DEPOE BAY — A U.S. Coast Guard helicopter from Newport plucked six tourists from a wave-swept rock at Fogarty Creek State Park on Saturday.
Depoe Bay firefighters and U.S. Coast Guard personnel from Station Depoe Bay were called out at 1:30 p.m., arriving amid a scene of chaos and cries for help from a group of young men and women who had scaled a large rock formation. The incoming rush of high tide quickly trapped them as 20-foot waves boomed against the jagged boulder.
Two other people tried to make it to shore from the rock before help arrived. A man was able to make it safely to the beach, but a young woman who was reportedly caught in the receding tide nearly drowned and was pulled unconscious from the water.
Revived by a nurse who was vacationing at the scene, she was carried by litter to an ambulance on Highway 101 and transported to Samaritan North Lincoln Hospital in Lincoln City.
The dramatic aerial rescue, coming eight days after U.S. Coast Guard brass announced they would close the Newport USCG air facility, was witnessed by hundreds of people who lined the rugged cliffs and highway. Spontaneous applause erupted from the crowd as the last victim, in the arms of a USCG swimmer, was gently lowered to the beach by the hovering chopper.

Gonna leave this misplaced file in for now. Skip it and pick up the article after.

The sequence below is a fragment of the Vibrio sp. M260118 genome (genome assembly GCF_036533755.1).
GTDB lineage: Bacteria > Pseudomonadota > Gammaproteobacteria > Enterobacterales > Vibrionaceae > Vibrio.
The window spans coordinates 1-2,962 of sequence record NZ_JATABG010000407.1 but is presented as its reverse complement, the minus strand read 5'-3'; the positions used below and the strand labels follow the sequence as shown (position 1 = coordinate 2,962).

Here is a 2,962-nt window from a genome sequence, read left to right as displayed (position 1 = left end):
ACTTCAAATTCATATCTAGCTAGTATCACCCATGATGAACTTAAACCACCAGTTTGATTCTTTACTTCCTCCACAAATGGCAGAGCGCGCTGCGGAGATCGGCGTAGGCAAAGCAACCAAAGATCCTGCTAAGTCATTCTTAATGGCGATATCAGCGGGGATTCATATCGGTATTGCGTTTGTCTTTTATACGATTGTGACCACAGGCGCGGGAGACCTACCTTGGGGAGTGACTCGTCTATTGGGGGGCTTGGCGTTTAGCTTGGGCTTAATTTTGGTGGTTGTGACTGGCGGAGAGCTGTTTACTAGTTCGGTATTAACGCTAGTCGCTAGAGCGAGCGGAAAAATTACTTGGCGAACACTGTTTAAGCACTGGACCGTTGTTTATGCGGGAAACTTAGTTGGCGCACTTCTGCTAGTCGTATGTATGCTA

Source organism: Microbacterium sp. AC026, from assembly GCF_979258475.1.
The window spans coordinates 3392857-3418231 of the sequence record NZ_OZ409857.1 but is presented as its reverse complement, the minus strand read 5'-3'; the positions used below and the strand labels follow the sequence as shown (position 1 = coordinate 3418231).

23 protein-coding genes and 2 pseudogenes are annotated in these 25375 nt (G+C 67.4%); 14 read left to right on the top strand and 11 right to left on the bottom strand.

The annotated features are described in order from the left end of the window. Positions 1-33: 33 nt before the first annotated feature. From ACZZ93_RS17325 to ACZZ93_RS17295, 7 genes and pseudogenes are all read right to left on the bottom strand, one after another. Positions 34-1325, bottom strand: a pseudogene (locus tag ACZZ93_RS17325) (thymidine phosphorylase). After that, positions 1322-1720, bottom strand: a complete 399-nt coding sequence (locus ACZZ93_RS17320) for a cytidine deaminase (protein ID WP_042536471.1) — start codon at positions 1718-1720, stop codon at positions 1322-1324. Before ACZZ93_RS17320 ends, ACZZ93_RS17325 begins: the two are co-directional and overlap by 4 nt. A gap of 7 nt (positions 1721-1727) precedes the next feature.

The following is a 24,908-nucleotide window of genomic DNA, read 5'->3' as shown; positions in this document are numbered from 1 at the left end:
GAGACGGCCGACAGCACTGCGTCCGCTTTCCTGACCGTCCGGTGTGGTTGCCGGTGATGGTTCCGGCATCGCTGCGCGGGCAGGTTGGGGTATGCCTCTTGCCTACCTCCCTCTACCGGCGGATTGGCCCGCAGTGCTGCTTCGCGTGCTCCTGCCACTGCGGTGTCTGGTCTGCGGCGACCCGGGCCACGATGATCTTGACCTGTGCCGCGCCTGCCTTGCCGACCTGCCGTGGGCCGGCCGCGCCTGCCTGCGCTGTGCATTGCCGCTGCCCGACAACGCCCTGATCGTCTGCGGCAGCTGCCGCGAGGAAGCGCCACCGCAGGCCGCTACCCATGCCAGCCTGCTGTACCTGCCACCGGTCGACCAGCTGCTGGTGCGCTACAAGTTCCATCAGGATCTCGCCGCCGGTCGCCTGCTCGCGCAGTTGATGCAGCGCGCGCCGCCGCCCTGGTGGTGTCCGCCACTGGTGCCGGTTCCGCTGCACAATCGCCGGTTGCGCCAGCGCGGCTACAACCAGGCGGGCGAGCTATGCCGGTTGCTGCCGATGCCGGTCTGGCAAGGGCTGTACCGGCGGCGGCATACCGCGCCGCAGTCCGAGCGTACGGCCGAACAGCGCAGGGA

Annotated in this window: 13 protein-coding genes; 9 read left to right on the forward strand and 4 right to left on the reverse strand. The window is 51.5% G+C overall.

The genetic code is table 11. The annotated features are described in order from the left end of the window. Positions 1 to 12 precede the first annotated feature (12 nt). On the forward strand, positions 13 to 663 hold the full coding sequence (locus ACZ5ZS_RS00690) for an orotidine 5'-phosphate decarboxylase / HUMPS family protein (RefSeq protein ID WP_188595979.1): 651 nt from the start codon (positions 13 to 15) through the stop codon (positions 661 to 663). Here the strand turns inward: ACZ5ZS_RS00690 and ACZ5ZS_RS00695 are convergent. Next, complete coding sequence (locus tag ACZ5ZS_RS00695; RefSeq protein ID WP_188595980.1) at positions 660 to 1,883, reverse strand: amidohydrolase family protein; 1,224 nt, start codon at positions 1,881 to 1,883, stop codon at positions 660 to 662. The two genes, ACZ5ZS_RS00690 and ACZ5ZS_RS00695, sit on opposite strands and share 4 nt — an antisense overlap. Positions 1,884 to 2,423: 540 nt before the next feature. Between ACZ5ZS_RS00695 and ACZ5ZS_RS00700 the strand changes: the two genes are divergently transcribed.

Bill Williams, assistant fire chief for the Depoe Bay Fire District, credited the helicopter crew for saving six lives.
“Our rescue swimmers were beaten back, and there was no way they could have pulled them off the rock without the helicopter,” he said. “We were lucky to have close air support, in this case. The last person was rescued 15 minutes before the peak of high tide when the waves would have crested the rock.”
For the full story on the rescue, watch for the Oct. 15 edition of the News-Times.